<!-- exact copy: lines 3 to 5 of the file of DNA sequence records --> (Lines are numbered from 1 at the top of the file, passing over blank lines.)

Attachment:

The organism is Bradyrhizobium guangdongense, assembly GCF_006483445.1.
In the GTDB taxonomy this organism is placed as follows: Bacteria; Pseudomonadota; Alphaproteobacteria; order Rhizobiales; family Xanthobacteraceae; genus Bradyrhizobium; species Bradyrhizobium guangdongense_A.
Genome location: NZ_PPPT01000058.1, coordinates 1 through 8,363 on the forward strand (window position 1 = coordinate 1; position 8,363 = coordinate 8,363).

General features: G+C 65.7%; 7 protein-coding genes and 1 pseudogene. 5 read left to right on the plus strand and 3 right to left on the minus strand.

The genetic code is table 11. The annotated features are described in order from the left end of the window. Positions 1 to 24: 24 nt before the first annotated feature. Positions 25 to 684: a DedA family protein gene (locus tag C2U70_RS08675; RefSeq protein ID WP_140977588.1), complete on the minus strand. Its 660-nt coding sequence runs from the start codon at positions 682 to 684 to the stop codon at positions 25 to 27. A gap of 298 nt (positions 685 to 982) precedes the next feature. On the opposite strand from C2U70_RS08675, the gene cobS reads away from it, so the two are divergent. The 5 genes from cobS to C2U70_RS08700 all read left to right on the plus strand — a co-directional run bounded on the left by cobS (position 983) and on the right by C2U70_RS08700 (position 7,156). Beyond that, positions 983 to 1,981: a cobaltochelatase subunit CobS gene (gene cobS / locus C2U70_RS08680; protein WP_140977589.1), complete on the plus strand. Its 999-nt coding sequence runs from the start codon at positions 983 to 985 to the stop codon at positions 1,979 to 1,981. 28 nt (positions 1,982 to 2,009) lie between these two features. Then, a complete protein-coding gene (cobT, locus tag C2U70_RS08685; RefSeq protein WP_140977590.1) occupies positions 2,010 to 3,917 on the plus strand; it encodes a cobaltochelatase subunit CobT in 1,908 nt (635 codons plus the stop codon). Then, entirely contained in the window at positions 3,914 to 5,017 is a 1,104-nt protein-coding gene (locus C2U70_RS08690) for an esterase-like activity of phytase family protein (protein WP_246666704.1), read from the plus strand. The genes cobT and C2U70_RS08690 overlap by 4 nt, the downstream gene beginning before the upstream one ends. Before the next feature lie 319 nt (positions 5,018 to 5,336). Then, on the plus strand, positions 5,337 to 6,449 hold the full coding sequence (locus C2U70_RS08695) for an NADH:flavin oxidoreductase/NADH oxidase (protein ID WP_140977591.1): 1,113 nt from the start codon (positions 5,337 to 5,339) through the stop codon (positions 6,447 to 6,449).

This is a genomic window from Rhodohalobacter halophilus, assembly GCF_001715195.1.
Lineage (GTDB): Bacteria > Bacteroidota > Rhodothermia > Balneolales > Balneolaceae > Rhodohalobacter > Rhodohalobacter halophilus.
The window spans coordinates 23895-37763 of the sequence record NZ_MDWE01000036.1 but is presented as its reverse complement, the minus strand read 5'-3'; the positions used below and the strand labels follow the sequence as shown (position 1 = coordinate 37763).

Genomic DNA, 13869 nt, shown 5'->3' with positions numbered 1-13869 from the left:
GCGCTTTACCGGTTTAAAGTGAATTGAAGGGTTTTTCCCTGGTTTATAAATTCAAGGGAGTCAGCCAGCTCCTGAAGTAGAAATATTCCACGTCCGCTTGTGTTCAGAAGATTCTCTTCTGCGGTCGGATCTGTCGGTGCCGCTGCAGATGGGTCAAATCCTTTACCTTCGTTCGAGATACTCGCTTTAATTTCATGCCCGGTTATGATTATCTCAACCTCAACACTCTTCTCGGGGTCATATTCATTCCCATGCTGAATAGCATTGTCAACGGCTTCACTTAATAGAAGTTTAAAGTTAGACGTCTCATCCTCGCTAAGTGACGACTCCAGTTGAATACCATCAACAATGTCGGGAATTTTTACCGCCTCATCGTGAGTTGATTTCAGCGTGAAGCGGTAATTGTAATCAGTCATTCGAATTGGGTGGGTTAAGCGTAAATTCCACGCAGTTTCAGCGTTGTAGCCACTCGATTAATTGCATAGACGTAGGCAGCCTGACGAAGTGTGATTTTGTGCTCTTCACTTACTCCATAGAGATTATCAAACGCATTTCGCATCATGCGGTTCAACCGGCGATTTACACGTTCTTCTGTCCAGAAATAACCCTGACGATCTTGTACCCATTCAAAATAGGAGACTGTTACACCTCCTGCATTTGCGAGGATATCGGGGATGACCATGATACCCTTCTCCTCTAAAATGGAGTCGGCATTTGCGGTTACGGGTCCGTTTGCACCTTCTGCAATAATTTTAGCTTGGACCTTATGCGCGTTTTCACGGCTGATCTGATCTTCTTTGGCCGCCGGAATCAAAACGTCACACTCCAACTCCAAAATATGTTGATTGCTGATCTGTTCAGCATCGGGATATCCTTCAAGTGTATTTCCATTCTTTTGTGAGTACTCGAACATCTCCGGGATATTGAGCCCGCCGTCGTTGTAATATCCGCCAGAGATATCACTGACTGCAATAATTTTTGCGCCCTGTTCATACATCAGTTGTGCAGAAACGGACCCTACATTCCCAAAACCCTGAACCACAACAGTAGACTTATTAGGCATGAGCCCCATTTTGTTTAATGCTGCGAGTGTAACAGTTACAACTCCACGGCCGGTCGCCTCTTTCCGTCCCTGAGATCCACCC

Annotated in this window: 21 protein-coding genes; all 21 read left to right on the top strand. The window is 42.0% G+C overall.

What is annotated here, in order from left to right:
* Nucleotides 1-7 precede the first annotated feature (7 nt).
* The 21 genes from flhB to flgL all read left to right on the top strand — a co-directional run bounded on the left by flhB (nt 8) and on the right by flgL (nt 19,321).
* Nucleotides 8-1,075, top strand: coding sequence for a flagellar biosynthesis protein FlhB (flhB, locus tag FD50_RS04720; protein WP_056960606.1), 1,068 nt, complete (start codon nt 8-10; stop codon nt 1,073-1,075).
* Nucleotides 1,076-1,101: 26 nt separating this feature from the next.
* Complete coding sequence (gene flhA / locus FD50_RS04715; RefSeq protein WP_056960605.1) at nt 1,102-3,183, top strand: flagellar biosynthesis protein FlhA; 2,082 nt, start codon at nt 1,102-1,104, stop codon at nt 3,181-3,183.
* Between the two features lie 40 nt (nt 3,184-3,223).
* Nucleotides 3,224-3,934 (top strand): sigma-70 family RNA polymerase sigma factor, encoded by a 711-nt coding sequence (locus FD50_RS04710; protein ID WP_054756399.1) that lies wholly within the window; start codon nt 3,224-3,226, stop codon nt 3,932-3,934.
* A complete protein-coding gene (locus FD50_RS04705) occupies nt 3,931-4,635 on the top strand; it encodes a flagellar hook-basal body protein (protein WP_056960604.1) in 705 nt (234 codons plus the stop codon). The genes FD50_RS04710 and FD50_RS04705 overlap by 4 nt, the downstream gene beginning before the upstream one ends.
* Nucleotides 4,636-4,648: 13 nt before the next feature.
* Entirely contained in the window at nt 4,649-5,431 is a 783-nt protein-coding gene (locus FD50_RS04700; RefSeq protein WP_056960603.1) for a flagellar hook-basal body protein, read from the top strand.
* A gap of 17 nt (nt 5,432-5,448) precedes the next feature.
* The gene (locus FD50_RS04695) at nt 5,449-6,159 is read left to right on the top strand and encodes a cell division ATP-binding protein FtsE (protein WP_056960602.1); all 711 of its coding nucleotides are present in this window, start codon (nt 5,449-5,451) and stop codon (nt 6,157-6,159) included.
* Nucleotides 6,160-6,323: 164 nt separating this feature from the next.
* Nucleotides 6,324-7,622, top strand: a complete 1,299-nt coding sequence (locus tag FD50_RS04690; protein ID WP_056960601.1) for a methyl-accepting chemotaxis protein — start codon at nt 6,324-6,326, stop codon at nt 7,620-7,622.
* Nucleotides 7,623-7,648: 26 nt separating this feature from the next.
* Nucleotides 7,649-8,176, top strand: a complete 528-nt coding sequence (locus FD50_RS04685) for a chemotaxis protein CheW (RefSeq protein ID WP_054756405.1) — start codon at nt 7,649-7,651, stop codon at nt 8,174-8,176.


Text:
Genome location: NZ_PPPT01000058.1, coordinates 1 through 8,363 on the forward strand (window position 1 = coordinate 1; position 8,363 = coordinate 8,363).

General features: G+C 65.7%; 7 protein-coding genes and 1 pseudogene. 5 read left to right on the plus strand and 3 right to left on the minus strand.

The genetic code is table 11. The annotated features are described in order from the left end of the window. Positions 1 to 24: 24 nt before the first annotated feature. Positions 25 to 684: a DedA family protein gene (locus tag C2U70_RS08675; RefSeq protein ID WP_140977588.1), complete on the minus strand. Its 660-nt coding sequence runs from the start codon at positions 682 to 684 to the stop codon at positions 25 to 27. A gap of 298 nt (positions 685 to 982) precedes the next feature. On the opposite strand from C2U70_RS08675, the gene cobS reads away from it, so the two are divergent. The 5 genes from cobS to C2U70_RS08700 all read left to right on the plus strand — a co-directional run bounded on the left by cobS (position 983) and on the right by C2U70_RS08700 (position 7,156). Beyond that, positions 983 to 1,981: a cobaltochelatase subunit CobS gene (gene cobS / locus C2U70_RS08680; protein WP_140977589.1), complete on the plus strand. Its 999-nt coding sequence runs from the start codon at positions 983 to 985 to the stop codon at positions 1,979 to 1,981. 28 nt (positions 1,982 to 2,009) lie between these two features. Then, a complete protein-coding gene (cobT, locus tag C2U70_RS08685; RefSeq protein WP_140977590.1) occupies positions 2,010 to 3,917 on the plus strand; it encodes a cobaltochelatase subunit CobT in 1,908 nt (635 codons plus the stop codon). Then, entirely contained in the window at positions 3,914 to 5,017 is a 1,104-nt protein-coding gene (locus C2U70_RS08690) for an esterase-like activity of phytase family protein (protein WP_246666704.1), read from the plus strand. The genes cobT and C2U70_RS08690 overlap by 4 nt, the downstream gene beginning before the upstream one ends. Before the next feature lie 319 nt (positions 5,018 to 5,336). Then, on the plus strand, positions 5,337 to 6,449 hold the full coding sequence (locus C2U70_RS08695) for an NADH:flavin oxidoreductase/NADH oxidase (protein ID WP_140977591.1): 1,113 nt from the start codon (positions 5,337 to 5,339) through the stop codon (positions 6,447 to 6,449).